Do we? Not really. The unfortunate truth is that most development codes still regulate the wrong things aggressively, and the right things not well enough.
And they do this despite the best of intentions. My own city’s code introduces its Downtown zoning districts with the following language, which checks all the boxes:
The singular quality that helps differentiate the urban downtown from typical suburban environments is the primacy that the urban downtown places upon creating a high quality pedestrian environment. This environment is best described in terms of the quality of the frontages along the street edges. Frontages are the area between the facade of the building and the lot line (see frontage definition II-201).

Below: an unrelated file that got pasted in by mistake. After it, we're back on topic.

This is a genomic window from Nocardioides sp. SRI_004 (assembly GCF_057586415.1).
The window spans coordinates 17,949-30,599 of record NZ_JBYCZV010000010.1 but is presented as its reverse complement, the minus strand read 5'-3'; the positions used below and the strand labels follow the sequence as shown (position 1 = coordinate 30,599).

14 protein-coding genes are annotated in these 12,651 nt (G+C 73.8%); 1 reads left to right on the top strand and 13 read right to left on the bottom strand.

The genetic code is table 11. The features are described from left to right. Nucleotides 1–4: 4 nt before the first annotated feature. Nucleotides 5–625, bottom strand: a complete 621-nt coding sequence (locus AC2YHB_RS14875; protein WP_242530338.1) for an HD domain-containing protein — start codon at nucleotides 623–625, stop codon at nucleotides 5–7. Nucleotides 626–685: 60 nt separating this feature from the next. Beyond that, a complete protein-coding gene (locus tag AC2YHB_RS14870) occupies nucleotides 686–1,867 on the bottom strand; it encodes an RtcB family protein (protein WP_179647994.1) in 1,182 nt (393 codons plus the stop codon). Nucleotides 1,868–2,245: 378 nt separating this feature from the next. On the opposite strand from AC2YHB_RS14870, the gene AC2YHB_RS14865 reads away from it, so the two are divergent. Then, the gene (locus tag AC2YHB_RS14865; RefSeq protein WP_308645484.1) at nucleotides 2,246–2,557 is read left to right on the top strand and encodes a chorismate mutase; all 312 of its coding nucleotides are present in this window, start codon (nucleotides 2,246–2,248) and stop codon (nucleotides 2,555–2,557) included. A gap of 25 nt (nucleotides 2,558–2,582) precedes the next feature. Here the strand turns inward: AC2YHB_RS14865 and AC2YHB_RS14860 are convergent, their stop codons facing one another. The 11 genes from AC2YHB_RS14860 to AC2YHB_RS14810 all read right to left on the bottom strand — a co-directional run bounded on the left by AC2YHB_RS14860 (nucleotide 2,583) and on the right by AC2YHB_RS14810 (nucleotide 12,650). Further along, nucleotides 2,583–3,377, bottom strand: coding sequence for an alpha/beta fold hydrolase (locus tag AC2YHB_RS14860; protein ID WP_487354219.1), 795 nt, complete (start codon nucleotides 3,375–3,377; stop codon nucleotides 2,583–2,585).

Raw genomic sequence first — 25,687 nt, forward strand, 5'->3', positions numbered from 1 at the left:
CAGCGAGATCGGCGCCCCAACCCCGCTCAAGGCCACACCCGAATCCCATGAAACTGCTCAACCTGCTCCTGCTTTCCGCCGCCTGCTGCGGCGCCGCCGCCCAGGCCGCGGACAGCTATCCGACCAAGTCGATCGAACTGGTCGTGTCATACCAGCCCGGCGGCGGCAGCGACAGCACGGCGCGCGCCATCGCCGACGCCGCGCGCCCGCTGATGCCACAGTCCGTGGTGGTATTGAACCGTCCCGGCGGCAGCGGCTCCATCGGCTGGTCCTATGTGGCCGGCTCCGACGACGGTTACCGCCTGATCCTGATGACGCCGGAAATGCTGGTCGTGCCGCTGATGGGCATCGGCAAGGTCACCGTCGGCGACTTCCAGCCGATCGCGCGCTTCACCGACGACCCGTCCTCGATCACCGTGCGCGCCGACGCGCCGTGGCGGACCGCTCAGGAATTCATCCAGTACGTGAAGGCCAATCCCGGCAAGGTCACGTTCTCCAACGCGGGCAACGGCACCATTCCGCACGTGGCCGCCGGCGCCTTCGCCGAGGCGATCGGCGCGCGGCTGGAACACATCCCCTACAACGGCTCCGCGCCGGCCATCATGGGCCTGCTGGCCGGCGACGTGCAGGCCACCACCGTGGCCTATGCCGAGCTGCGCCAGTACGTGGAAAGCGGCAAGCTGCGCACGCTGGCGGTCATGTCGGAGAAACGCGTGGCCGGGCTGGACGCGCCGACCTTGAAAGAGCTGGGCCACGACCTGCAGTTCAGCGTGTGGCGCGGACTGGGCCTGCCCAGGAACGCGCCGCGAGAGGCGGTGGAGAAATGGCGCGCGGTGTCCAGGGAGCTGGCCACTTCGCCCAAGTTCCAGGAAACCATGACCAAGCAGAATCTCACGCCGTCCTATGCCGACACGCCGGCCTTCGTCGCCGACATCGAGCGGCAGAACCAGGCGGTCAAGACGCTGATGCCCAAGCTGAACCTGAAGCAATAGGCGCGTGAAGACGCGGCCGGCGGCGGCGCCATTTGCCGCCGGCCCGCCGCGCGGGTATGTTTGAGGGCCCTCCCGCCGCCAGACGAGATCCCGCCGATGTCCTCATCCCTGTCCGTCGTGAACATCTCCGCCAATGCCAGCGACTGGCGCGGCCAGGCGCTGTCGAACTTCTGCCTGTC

An excellent frontage is one that provides a high level of positive stimulus and interaction for the pedestrian. In an ideal setting, buildings would form a continuous edge, generally up against the outer edge of the right-of-way, with large expanses of glass for pedestrians to see what is happening inside, and a constant sense of give-and-take between inside and outside. The width of the buildings along the street would be relatively narrow, with a range and variety of stores and shops. Restaurants and other uses might spill out onto the sidewalk creating open-air cafes, galleries and other attractions. Landscaping is prevalent, but does not dominate the setting, and does not prevent the pedestrian from getting close to the buildings, storefronts and display window[s].
A poor frontage, on the other hand, is one in which there is little, if any, stimulus or interaction with the pedestrian. A surface parking lot is an example of the worst type of street frontage, affording the passerby little sense of enclosure, protection or interaction.